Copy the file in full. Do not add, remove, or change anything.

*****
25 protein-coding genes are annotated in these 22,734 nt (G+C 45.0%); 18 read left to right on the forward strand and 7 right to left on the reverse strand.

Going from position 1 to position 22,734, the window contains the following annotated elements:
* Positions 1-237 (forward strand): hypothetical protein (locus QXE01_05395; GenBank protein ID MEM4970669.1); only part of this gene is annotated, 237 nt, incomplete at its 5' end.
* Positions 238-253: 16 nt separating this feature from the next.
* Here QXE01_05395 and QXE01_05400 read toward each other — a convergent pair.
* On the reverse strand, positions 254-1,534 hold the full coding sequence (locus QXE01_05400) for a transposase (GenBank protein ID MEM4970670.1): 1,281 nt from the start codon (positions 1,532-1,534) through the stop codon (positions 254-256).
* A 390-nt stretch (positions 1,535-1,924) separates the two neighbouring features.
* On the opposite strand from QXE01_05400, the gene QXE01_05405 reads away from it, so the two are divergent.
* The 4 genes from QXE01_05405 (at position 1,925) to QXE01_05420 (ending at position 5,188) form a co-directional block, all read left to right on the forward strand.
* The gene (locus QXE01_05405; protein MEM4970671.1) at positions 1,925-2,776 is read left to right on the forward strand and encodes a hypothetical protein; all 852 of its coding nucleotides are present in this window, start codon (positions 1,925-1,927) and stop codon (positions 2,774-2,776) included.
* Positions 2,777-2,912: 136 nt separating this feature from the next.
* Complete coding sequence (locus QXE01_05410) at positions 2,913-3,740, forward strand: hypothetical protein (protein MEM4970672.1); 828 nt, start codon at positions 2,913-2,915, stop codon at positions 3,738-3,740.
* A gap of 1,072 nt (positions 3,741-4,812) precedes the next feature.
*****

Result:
25 protein-coding genes are annotated in these 22,734 nt (G+C 45.0%); 18 read left to right on the forward strand and 7 right to left on the reverse strand.

Going from position 1 to position 22,734, the window contains the following annotated elements:
* Positions 1-237 (forward strand): hypothetical protein (locus QXE01_05395; GenBank protein ID MEM4970669.1); only part of this gene is annotated, 237 nt, incomplete at its 5' end.
* Positions 238-253: 16 nt separating this feature from the next.
* Here QXE01_05395 and QXE01_05400 read toward each other — a convergent pair.
* On the reverse strand, positions 254-1,534 hold the full coding sequence (locus QXE01_05400) for a transposase (GenBank protein ID MEM4970670.1): 1,281 nt from the start codon (positions 1,532-1,534) through the stop codon (positions 254-256).
* A 390-nt stretch (positions 1,535-1,924) separates the two neighbouring features.
* On the opposite strand from QXE01_05400, the gene QXE01_05405 reads away from it, so the two are divergent.
* The 4 genes from QXE01_05405 (at position 1,925) to QXE01_05420 (ending at position 5,188) form a co-directional block, all read left to right on the forward strand.
* The gene (locus QXE01_05405; protein MEM4970671.1) at positions 1,925-2,776 is read left to right on the forward strand and encodes a hypothetical protein; all 852 of its coding nucleotides are present in this window, start codon (positions 1,925-1,927) and stop codon (positions 2,774-2,776) included.
* Positions 2,777-2,912: 136 nt separating this feature from the next.
* Complete coding sequence (locus QXE01_05410) at positions 2,913-3,740, forward strand: hypothetical protein (protein MEM4970672.1); 828 nt, start codon at positions 2,913-2,915, stop codon at positions 3,738-3,740.
* A gap of 1,072 nt (positions 3,741-4,812) precedes the next feature.